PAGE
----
Ben S. Carson, professor emeritus of neurosurgery at Johns Hopkins University, writes in the Washington Times about the tough issue of immigration reform in light of the mass dumping of thousands of illegal children from south of the border into the United States. We are facing a humanitarian crisis that seems to have been manufactured for political benefits.
In 2012, the current administration made it clear that certain unaccompanied illegal minors would not be deported if caught. This helped create an atmosphere of tolerance that would be conducive to the current rash of illegal dumping of thousands of children from south of the border into the United States. Now we have a humanitarian crisis that appears to have been manufactured for political reasons.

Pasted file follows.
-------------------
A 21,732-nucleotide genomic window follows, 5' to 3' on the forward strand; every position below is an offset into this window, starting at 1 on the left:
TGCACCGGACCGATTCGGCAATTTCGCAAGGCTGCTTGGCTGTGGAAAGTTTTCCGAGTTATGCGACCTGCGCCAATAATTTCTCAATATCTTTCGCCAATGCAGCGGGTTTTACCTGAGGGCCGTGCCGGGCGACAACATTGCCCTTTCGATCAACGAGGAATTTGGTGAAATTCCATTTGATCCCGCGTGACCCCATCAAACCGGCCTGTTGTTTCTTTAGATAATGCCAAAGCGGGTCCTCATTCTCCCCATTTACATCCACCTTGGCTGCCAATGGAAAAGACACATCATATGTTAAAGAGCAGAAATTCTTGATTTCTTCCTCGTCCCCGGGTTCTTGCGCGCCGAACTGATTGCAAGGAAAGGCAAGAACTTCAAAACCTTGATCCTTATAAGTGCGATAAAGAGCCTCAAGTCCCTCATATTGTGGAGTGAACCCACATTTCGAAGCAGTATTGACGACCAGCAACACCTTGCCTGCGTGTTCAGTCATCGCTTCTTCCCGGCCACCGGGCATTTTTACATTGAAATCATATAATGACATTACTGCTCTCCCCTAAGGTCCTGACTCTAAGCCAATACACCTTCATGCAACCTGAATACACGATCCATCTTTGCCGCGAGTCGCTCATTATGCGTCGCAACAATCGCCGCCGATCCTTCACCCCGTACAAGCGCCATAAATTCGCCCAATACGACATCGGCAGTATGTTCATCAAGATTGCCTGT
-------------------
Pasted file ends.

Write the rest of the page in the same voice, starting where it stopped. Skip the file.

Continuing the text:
One would not have to be incredibly bright to predict that families in South and Central America, as well as in Mexico, would recognize a veiled invitation to get their children into the United States with little chance of deportation. Of course, the media are asking opponents of the administration for solutions to this crisis. Almost anything these opponents suggest will be either harsh, making them appear cruel and callous, or weak, making them appear to be amnesty supporters. Either way, they will take a political hit. Meanwhile, the administration can stay above the fray and receive the political benefit of gratitude from many legal and illegal immigrants. It’s a clever and effective ploy with the added benefit of redistributing even more American wealth. It remains to be seen how many people will be hoodwinked.
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